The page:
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Learning physics and math before astrophysics


pmourad
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Hi. I am an astrophysics enthusiast and I would like to learn more, on my own at my own pace. I'm not pursuing any degree, I simply enjoy it and want to know more.  I have very little knowledge in both physics and math. Since I chose to follow an artistic plan in high school, I saw almost no physics and the basics of algebra.  Therefore, I believe learning math and physics would be an important steps before enrolling in astrophysics courses.

So far, I've read (and enjoyed) the following books:

I wonder if you could recommend any courses, books or videos on things I should learn before diving into astrophysics.
Thanks in advance, Paula.

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1 hour ago, pmourad said:

I believe learning math and physics would be an important steps before enrolling in astrophysics courses.

I agree. Learning the basics of forces, momentum and energy (mechanics), gravitation, thermodynamics  and electromagnetism will be important. These are usually covered in introductory physics classes, but might be broken down by topic, depending on where you look. It’s also possible that an intro astrophysics book/course would cover these; you’d need to check.

You’ll need a course that has you work problems. The books geared to popular audiences tell you about the concepts, but you need to be able to apply them to different situations.

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1 hour ago, pmourad said:

Hi. I am an astrophysics enthusiast and I would like to learn more, on my own at my own pace. I'm not pursuing any degree, I simply enjoy it and want to know more.  I have very little knowledge in both physics and math. Since I chose to follow an artistic plan in high school, I saw almost no physics and the basics of algebra.  Therefore, I believe learning math and physics would be an important steps before enrolling in astrophysics courses.

So far, I've read (and enjoyed) the following books:

I wonder if you could recommend any courses, books or videos on things I should learn before diving into astrophysics.
Thanks in advance, Paula.

I normally find some books or other material to refer when folks ask.
But this is a really tall order that all but has me stumped.

But welcome anyway and if you have queries this is a good place to just ask.

In the hope that your basic algebra included at least simple equations and their rearrangement I suggest you look into this book.

The maths is very gentle and there is a glossary/explanation of all the (astro)physics you will need, plus lots of photos and full colour diagrams.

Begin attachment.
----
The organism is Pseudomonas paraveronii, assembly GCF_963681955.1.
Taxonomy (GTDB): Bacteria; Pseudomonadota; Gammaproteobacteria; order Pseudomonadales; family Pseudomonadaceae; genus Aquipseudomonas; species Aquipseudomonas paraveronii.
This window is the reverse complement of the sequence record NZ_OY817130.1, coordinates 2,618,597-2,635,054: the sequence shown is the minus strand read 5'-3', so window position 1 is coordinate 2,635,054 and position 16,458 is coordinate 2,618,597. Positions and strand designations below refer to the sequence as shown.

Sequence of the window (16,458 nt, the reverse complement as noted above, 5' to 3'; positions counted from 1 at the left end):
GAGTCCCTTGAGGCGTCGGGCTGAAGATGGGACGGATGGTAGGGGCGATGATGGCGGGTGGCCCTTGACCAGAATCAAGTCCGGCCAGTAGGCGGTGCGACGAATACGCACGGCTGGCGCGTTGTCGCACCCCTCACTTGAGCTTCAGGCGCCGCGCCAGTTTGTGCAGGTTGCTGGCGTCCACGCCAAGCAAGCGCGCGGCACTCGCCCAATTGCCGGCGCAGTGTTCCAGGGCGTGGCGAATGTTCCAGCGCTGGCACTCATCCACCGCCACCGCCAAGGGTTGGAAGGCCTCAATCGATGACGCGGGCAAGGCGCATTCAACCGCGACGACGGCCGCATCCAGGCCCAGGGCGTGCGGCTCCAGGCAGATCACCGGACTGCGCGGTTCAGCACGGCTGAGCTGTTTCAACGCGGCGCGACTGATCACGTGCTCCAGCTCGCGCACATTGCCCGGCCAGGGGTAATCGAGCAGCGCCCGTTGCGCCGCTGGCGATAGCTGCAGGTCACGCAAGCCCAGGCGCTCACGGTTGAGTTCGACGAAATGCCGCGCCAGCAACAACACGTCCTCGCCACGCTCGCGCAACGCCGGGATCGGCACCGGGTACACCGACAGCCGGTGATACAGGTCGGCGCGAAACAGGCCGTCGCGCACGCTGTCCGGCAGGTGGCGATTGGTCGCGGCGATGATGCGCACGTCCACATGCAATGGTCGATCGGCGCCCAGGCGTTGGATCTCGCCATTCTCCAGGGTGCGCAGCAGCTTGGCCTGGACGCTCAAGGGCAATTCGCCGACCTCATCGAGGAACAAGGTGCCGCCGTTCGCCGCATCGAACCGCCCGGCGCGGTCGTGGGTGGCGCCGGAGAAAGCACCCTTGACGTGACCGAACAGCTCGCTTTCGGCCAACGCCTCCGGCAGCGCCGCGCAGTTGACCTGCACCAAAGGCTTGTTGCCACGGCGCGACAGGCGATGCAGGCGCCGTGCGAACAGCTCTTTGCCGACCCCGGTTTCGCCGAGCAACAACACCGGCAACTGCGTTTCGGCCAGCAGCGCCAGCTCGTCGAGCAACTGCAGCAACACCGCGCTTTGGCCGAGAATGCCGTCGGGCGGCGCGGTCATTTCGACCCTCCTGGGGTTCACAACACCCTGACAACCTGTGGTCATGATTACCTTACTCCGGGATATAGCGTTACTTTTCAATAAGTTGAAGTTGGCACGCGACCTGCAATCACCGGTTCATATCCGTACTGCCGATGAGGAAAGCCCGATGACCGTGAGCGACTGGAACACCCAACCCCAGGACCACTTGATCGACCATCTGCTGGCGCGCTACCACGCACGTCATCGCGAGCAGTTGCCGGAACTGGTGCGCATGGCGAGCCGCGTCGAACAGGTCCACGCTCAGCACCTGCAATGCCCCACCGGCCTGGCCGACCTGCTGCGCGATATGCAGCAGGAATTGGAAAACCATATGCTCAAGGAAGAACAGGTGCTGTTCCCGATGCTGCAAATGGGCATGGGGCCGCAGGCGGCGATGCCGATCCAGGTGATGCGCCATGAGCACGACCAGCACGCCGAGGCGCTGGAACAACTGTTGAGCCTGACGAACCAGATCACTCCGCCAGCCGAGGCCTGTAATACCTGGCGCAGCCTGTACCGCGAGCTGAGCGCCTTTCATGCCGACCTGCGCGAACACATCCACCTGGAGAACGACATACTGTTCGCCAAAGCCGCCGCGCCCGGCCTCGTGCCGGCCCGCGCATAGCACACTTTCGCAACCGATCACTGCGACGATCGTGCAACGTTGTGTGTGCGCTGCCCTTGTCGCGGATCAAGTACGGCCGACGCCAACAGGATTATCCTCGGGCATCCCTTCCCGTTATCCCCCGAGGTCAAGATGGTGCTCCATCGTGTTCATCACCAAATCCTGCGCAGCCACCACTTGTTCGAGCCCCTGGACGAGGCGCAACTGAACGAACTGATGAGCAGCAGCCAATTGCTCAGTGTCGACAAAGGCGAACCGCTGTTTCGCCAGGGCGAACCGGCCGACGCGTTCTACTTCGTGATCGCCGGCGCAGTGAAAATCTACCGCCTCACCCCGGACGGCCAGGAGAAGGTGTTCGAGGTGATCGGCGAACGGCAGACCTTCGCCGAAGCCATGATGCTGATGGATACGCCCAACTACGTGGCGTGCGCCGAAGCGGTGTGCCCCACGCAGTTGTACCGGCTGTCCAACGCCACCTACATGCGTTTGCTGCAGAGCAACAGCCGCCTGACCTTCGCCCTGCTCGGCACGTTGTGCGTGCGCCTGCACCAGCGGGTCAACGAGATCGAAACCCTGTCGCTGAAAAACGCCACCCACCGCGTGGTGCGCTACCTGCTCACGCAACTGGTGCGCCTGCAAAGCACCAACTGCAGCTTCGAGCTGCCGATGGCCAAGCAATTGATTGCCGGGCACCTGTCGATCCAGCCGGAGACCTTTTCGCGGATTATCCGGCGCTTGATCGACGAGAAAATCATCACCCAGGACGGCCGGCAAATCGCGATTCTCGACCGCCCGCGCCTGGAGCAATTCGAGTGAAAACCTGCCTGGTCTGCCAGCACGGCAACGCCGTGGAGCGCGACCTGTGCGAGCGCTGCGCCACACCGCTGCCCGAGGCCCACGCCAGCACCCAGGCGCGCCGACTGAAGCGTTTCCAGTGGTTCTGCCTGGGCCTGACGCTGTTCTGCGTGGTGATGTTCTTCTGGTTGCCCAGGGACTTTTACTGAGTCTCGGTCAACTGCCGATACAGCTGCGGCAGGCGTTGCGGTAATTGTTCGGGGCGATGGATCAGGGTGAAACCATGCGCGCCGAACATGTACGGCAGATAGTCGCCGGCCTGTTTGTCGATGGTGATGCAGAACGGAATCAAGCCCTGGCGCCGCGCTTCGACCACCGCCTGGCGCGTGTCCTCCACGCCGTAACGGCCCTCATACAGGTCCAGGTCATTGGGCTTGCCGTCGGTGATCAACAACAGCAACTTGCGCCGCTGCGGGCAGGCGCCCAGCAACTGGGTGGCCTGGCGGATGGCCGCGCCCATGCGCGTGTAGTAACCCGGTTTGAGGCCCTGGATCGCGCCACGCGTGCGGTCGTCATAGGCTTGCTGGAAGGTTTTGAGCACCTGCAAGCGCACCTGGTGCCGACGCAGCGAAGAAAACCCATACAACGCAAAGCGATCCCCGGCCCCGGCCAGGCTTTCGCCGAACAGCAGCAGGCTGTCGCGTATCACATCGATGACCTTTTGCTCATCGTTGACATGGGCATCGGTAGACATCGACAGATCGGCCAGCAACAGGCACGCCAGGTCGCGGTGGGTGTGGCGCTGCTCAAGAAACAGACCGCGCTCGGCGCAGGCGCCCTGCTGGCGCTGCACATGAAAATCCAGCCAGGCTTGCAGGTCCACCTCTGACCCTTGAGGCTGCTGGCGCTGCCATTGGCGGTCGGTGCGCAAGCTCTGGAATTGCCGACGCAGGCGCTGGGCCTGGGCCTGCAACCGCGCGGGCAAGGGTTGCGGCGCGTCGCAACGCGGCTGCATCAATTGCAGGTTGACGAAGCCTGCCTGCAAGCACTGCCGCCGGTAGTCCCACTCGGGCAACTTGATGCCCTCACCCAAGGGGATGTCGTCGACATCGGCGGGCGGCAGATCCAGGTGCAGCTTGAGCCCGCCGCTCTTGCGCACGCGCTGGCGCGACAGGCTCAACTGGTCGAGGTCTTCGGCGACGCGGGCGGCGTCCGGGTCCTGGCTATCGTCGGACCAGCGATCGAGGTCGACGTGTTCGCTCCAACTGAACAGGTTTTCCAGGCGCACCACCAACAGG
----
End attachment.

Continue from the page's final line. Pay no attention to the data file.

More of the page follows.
The books covers a good range of topics without being too difficult.

astro1.jpg.140465be1cdce85a22d0c5cc2168ff77.jpg


Science books are expensive and astro stuff goes out of date very quickly so you might like to look into a second hand copy.

I also suggest you initially beware of material on relativity, gravitation particle theory.
These will draw you down a never ending rabbit hole/warren of increasing complexity that you will not have the maths to understand so will gain entirely the wrong impresion.

Go well in your study enterprise.

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2 hours ago, pmourad said:

Hi. I am an astrophysics enthusiast and I would like to learn more, on my own at my own pace. I'm not pursuing any degree, I simply enjoy it and want to know more.  I have very little knowledge in both physics and math.

Like you, I'm also an amateur enthusiast, probably though far older. Some good advice from those two gentlemen [using the term loosely 😉]above me.

All I can do is recommend a couple of good books....Black Holes and Time warps by Kip Thorne, and another is The First Three Minutes by Stephen Weinberg.

You could also try for some basic stuff, A Brief History of Time by Stephen Hawking. 

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If you have high school algebra, your next step will be to teach yourself calculus. I recommend this:

https://ocw.mit.edu/ans7870/resources/Strang/Edited/Calculus/Calculus.pdf
 

It’s very readable, and has loads of exercises to work through. After that then I cannot recommend MIT’s Open Courseware highly enough (just Google it) - there’s a wealth of material there to teach yourself physics and math from the basics up to the most advanced. That should keep you busy for a couple of years ;) 

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